NAIROBI, Kenya, Jan 30 – Kenya needs to cap the growing burden and the unpredictability of taxation if it is to grow an economy that is currently sluggish.
This is according to a report by the American Chamber of Commerce which says the spiralling taxation will restrain businesses from accelerating reinvestment needed for growth in output and job creation.
Phillipine Mtikiti, the President of the Chamber’s Kenyan chapter describes Kenya’s taxation measures as short-sighted adding that it will be detrimental to long term business growth.
Mtikiti advocates for regulations and taxation that focuses on increasing the tax base as it would have long-term positive outcomes toward the economic empowerment of all Kenyans.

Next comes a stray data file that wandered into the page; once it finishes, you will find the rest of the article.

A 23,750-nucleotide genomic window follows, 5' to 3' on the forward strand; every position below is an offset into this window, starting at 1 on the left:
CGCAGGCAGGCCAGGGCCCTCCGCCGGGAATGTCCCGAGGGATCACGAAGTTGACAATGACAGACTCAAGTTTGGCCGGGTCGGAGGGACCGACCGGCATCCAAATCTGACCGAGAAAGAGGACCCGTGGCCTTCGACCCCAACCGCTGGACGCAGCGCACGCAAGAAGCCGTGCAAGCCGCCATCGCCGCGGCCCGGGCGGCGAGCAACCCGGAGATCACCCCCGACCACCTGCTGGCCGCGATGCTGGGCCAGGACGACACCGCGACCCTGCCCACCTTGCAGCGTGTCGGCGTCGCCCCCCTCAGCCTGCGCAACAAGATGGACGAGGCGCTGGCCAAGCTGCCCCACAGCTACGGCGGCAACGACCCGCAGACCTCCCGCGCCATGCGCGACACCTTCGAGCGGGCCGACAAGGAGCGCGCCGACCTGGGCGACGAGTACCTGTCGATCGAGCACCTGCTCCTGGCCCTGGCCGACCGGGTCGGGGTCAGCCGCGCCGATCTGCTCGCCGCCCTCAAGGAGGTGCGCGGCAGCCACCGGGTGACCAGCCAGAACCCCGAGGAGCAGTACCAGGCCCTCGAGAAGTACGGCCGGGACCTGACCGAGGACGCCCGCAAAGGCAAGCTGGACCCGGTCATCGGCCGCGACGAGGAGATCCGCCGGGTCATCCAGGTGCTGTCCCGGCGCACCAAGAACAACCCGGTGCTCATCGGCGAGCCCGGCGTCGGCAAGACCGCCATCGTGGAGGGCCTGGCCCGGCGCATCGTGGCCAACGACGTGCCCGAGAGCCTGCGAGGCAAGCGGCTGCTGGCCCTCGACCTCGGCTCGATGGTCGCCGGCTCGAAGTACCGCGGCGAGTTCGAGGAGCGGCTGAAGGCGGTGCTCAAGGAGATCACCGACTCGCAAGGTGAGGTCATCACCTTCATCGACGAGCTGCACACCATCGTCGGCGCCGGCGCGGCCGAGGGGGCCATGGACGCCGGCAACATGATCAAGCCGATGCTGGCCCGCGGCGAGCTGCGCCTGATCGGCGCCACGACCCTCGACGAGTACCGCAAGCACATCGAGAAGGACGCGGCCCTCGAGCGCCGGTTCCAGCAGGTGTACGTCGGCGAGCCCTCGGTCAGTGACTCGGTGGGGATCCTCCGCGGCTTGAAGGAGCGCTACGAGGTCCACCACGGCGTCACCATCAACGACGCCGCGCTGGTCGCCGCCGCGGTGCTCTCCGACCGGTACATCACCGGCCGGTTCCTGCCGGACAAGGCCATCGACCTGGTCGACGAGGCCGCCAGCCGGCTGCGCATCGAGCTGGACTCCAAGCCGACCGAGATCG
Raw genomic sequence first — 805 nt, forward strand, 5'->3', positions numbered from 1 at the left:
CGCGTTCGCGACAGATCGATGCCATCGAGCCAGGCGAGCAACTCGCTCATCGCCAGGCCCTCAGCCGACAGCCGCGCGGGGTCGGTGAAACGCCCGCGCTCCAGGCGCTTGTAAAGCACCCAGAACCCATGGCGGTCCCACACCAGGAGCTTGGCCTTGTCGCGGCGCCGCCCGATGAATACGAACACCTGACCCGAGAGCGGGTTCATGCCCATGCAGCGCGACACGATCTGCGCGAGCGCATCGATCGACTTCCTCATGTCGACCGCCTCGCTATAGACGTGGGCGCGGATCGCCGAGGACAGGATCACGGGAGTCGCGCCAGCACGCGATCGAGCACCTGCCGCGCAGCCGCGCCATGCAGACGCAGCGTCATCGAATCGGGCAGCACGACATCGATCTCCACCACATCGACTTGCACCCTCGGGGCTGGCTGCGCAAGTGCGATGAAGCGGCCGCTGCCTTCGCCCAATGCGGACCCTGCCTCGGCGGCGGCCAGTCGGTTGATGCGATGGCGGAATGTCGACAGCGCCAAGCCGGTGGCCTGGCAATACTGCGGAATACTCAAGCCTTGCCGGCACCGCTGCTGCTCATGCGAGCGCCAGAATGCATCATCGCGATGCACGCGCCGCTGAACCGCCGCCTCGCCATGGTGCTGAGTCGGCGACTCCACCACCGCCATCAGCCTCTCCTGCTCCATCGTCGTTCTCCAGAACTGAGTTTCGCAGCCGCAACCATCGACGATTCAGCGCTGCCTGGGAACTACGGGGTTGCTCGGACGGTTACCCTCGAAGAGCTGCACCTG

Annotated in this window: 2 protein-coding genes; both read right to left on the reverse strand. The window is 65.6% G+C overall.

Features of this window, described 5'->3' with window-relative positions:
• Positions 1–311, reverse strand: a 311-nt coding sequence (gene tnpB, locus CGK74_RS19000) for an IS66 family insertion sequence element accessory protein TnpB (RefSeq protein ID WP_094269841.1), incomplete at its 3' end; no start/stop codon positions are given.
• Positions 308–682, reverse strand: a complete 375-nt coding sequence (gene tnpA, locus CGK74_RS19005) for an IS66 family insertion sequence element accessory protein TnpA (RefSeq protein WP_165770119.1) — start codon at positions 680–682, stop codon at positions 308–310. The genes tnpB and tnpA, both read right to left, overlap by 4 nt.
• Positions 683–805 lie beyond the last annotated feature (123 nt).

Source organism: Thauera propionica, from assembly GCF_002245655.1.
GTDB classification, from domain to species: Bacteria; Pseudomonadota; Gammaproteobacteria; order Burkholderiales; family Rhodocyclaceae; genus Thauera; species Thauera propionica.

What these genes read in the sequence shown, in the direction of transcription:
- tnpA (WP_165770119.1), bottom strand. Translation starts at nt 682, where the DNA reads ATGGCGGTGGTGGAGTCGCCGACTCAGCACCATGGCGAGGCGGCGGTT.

“We must grow the economic pie so that we have more to distribute towards long term investment for both public sector infrastructure and private sector capabilities and capacities,” Mtikiti said.
This comes even as manufacturers in the country continue to complain over unplanned tax changes by the government, saying they want the business environment to remain predictable.
“Policy and lawmakers need to ensure that they do not shift taxation goalposts without sufficient consultation,” Stanbic Bank East Africa economist Jibran Qureishi said earlier this month.
The hurtful taxation regime, which has recently affected small businesses in the country, is part of President Uhuru Kenyatta’s method of boosting revenue to achieve his ambitious Big 4 agenda before his second and last term as president expires in 2022.